Favorite Places: Ishiteji

Now that I’m getting back to blogging, it seems like a good time to start a sort of mini-feature: write-ups of my favorite places in Japan. And I’m going to start with one that most foreigners have never even heard of: Ishiteji.

The main temple grounds.

Ishiteji (石手寺) is a temple near Dogo Onsen, in Matsuyama, Ehime. It’s number 51 on the Shikoku 88 Temple Pilgrimage and I first went with my mother and sister when they visited me in Japan last spring.

I’ve talked about Ishiteji a bit before: on the surface it’s pretty normal, but the reason I love it isn’t the main temple, but rather the oddities that lurk a little beneath the surface. You see, if you walk around behind the main complex, you’ll find the entrance to a series of very dark caves that lead through the hill. There are two ways in, but I think one is meant to be an exit because it’s less clearly marked (guess which one we found first), and the whole thing is lined with wall art and filled with 88 stone Buddha statues, one for each temple. I had to turn on my camera’s flash because otherwise nothing would have shown up.

Welcome to the land of the creepy wooden people.

When you get to the end of the passage, you’ll exit onto a narrow, paved road. And if you cross the road to the right, you’ll come across a place that feels old and forgotten about and neglected. A haikyo (廃墟) if I’ve ever seen one. It’s very overgrown and filled with odd, crumbling statues that look more Hindu than Buddhist. Go a little farther and you’ll come across a very unusual building that, according to the map back at the main temple complex, is a mandala. And inside you will find the creepiest collection of wooden statues I have ever seen, in a perfectly round room lit only by skylights.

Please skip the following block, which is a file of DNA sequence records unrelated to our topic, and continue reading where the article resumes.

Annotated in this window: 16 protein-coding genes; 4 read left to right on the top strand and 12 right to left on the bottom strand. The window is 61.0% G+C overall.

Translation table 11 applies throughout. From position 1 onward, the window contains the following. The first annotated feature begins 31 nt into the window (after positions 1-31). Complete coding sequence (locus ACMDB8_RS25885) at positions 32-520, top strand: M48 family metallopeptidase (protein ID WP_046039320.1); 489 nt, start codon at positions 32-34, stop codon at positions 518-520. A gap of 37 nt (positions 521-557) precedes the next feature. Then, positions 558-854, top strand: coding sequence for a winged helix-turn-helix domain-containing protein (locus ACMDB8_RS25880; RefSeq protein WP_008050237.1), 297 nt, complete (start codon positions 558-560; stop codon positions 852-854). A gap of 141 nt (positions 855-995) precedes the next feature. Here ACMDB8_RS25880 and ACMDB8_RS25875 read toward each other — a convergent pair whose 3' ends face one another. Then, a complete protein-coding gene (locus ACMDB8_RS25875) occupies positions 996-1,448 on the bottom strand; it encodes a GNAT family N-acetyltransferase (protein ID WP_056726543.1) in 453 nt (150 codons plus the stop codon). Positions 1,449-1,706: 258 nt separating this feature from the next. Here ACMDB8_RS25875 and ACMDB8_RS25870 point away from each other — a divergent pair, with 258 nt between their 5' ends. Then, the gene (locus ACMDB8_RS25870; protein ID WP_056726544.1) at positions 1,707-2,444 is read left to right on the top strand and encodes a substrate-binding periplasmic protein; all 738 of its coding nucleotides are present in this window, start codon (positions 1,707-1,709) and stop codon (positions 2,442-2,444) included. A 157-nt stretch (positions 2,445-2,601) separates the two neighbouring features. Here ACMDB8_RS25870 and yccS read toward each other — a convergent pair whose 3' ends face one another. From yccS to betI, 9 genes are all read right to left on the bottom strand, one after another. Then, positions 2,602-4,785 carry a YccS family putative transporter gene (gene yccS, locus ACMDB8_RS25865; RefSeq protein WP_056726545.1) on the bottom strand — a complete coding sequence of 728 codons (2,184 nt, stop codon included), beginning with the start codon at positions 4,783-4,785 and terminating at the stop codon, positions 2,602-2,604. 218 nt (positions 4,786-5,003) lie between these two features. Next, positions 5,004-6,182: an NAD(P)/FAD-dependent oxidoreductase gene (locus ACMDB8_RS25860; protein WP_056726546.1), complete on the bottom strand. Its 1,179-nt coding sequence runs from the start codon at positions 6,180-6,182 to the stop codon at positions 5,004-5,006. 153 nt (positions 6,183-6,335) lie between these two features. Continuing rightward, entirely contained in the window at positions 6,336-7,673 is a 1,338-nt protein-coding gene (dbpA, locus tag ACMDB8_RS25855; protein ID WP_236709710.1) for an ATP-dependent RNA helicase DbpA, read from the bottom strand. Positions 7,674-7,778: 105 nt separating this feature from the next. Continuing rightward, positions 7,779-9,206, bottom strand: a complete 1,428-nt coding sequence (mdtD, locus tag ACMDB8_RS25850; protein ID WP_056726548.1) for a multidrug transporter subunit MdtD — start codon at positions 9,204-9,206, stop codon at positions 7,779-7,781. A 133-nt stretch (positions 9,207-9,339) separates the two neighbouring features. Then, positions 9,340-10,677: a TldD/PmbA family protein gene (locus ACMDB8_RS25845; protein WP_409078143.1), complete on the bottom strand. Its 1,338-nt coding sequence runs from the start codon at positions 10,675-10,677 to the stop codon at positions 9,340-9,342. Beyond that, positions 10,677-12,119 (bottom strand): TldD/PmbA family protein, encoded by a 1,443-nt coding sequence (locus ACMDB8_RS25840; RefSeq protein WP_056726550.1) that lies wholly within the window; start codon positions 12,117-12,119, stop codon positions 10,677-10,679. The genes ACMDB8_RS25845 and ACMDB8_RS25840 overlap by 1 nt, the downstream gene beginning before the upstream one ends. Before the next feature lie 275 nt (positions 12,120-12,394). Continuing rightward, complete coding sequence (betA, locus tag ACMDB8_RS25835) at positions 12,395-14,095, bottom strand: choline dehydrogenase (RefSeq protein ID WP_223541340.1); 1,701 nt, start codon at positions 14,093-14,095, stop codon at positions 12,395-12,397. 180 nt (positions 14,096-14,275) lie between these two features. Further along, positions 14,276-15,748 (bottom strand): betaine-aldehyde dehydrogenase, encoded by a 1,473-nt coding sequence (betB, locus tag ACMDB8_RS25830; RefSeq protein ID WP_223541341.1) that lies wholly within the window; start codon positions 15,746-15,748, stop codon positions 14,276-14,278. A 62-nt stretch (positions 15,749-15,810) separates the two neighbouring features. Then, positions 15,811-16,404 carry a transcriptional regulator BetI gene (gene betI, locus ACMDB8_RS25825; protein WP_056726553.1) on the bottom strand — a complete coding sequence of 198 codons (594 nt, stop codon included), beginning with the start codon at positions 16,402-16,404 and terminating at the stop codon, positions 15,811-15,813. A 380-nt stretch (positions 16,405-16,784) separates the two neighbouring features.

If it were just a few statues, it wouldn’t be all that noteworthy, but it’s pretty packed. I was finally, on my third visit, able to get the explanation that the monk in charge of the temple is an artist and the statues are his project: he’s making 500 and the round temple is their repository. It’s amazing, really.

A couple more photos from my visits (click to see them in their actual size):

Inside the caves.

Art at the main complex.

Ishiteji is a fantastic place. Way off the beaten path and 100% worth the trip.

Cost: Free

Hours of Operation: The shops close at 17:00.

Access: Take the number 3 streetcar from Matsuyama City Station to Dogo Onsen and hop on bus 8. The stop is Ishiteji and it’ll be about a 5-minute ride. The bus runs every 20 minutes until about 20:00.

Address: Ishite 2-9-11, Matsuyama, Ehime

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One thought on “Favorite Places: Ishiteji

  1. Pingback: Japanese Food: Kakigori « Haecceity

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